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A draft of the Denver Post's ethics policy, finalized earlier this year, was nearly as tough as Ridder's words; it effectively put the kibosh on driving a car featuring a candidate's bumper sticker. The present version allows much more wiggle room, to the relief of staffers who thought the original restrictions were draconian. For instance, employees are advised to "take great care" before joining a political advocacy group in order to "avoid conflicts of interest." Nonetheless, the only person directly associated with the paper who donated to a candidate for national office of late was Singleton, who dropped $2,000 into Bush's coffers in August 2003. He says the Bush donation, as well as those to Allard and Campbell, were motivated mainly by "friendship." He characterizes the amounts he gave as "tokens. I'm not a major contributor. I've given for personal reasons."

Singleton insists that he wouldn't have done so if he controlled the Post's content. "I think it would be improper for anybody who covers the news or makes day-to-day editorial decisions at the Post to make political contributions," he says.

Judging by the PoliticalMoneyLine records, most Colorado journalists agree with this general philosophy -- but Morley Ballantine, who edits the Durango Herald, appears to be an exception. Since 2001, she's dished out $12,500 to Emily's List, an organization that aids female candidates who are also pro-choice Democrats. She has also made separate contributions to prominent women running for office in other states, such as Washington's Patty Murray and Maryland's Barbara Mikulski. Ballantine, who in July received an award for her work in support of abortion rights from Planned Parenthood, didn't return calls seeking comment.

Business-siders, by and large, are freer with their cash than are their editorial counterparts. In 1998, former Post publisher McKibben, who's presently on the payroll of mega-billionaire Phil Anschutz, donated $500 to the gubernatorial campaign of Republican Bill Owens, who won the Post's endorsement. As for Kirk MacDonald, who heads the Denver Newspaper Agency, which has overseen business operations for the Post and the Rocky Mountain News since the joint-operating agreement linking them was put in place, he's given $4,000 to Republican senatorial candidate Pete Coors, $1,000 to Ken Salazar, Coors's Democratic opponent, and $1,000 to the Republican National Committee over the past eighteen months. Because MacDonald has no role in determining editorial material at the Post and the News, he says, "this is not a gray area. Any perceived conflict would suggest a lack of understanding of the JOA. In the context of the JOA, I'm like any other private-sector CEO who makes contributions not only to political candidates, but to charitable organizations and non-profits." For instance, MacDonald also supports the National Sports Center for the Disabled and the University of Colorado's Webb-Waring Institute, on whose boards he sits.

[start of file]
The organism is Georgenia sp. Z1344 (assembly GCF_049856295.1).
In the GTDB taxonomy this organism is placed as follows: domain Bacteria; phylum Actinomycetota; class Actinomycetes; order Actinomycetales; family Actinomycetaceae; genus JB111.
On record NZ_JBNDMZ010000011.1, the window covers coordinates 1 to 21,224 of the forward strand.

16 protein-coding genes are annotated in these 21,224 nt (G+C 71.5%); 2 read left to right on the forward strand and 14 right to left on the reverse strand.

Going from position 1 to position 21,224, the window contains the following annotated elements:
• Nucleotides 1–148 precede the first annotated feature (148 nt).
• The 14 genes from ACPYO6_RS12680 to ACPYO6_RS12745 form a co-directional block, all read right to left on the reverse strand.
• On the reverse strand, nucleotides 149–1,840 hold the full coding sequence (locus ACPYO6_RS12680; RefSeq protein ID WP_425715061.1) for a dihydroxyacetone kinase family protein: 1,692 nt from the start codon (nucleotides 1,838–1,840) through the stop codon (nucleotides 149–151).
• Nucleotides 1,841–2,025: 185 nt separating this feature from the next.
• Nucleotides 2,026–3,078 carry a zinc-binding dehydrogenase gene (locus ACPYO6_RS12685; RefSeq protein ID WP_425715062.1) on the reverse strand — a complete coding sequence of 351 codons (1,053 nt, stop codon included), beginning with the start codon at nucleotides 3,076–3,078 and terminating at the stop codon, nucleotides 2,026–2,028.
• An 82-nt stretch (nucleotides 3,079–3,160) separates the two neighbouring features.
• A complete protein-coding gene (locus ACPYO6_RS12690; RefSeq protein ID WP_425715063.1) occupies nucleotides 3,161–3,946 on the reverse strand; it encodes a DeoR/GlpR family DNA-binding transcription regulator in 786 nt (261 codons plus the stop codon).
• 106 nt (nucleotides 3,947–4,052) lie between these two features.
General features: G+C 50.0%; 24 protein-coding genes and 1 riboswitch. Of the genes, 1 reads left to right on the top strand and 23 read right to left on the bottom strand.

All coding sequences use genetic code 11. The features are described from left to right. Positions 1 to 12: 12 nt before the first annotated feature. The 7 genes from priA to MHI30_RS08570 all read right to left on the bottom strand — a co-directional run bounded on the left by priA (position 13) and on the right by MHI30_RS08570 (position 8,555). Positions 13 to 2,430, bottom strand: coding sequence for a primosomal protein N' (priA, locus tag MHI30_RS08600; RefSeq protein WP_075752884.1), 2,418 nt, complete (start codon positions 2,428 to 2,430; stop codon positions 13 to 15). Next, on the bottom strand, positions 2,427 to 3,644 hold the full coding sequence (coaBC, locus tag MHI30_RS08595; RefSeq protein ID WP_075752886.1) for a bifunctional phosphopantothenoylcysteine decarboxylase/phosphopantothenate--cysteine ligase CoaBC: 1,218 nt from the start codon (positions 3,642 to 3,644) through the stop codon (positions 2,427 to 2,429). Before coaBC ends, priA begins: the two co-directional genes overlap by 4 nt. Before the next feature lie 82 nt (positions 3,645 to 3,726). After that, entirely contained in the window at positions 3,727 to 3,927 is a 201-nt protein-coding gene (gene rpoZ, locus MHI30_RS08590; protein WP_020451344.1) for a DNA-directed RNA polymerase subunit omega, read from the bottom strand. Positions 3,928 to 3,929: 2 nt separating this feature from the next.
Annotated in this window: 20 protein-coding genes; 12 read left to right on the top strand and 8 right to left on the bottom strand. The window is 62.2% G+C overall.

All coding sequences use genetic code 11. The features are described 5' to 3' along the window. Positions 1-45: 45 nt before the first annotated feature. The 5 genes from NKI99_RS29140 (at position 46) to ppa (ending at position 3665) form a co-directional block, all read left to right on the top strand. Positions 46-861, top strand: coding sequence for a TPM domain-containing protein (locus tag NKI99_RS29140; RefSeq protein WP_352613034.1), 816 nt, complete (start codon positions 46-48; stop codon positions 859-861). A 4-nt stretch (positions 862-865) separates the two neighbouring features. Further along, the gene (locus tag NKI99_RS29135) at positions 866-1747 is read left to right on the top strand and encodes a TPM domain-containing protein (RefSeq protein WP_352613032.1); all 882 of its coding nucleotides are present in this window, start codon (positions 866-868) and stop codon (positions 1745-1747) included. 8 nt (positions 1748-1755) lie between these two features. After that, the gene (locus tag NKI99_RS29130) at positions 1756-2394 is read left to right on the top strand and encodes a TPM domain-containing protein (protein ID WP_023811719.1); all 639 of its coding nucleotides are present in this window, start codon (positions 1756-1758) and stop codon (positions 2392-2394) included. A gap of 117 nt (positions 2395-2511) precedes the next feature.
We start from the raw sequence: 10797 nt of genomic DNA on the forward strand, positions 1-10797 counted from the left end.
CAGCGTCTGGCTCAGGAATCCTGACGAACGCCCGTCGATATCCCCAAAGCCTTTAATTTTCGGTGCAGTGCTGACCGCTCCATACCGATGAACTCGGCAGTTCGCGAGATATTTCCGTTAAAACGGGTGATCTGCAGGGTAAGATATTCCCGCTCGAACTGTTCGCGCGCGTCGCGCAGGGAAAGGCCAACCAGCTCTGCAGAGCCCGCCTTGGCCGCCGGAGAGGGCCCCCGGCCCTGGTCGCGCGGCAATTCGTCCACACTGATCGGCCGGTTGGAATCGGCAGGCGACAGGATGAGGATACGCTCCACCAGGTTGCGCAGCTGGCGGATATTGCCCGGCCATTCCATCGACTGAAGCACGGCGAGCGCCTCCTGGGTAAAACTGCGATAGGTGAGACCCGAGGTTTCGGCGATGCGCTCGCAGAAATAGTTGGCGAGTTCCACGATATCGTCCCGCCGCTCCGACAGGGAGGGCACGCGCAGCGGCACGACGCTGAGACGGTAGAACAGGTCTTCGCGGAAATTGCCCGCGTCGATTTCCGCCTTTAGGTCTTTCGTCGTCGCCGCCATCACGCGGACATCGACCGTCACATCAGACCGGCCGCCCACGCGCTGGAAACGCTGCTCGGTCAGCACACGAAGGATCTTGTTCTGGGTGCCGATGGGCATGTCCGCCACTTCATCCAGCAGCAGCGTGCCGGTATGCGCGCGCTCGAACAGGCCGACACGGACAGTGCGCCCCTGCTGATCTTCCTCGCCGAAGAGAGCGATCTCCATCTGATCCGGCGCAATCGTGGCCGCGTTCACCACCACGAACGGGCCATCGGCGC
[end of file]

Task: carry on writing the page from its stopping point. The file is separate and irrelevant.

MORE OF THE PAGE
Another noteworthy local media giver is Roger Ogden, president and general manager of Channel 9, the Post's broadcast partner. Rather than targeting a specific candidate, however, Ogden allotted $2,000 for the National Association of Broadcasters Television and Radio Political Action Committee (TARPAC). Other area media donors to this committee include two representatives from Channel 2, news director Tom Sides and vice president and general manager James Zerwekh, whose contribution was made in late 2003, prior to his arrival in Denver.

The www.nab.org website describes TARPAC as a bipartisan group; it's devoted to goals such as "preventing expansion of low-power FM stations into commercial radio stations' third adjacent channel of interference protection," "fighting increased content regulations and excessive fines for indecent content," and "opposing a 1 percent gross revenue tax on all radio and TV stations that would subsidize candidates' political ads." Because these are topics on which television operations might report, "donations to them should be disclosed, too," says blogger Petrelis. "I don't think there should be a distinction between them and candidates or causes."

In the same way, Petrelis prefers not to differentiate between local outlets and their corporate masters, and the connections aren't tough to trace. Only one employee from the Rocky Mountain News -- a copy editor who gave $250 to the Democratic National Committee in 2003 -- turns up on PoliticalMoneyLine in regard to the ongoing campaign, but oodles of folks from E.W. Scripps, the Rocky's parent company, are represented. So, too, are many big shots and assorted underlings affiliated with Gannett (Channel 9), Tribune (Channel 2), Viacom (Channel 4), McGraw-Hill (Channel 7), Fox (Channel 31) and Clear Channel (KOA, KHOW and six other Denver-area radio stations). Some of them have nothing to do with editorial decision-making; others do.

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Michael Roberts has written for Westword since October 1990, serving stints as music editor and media columnist. He currently covers everything from breaking news and politics to sports and stories that defy categorization.
Contact: Michael Roberts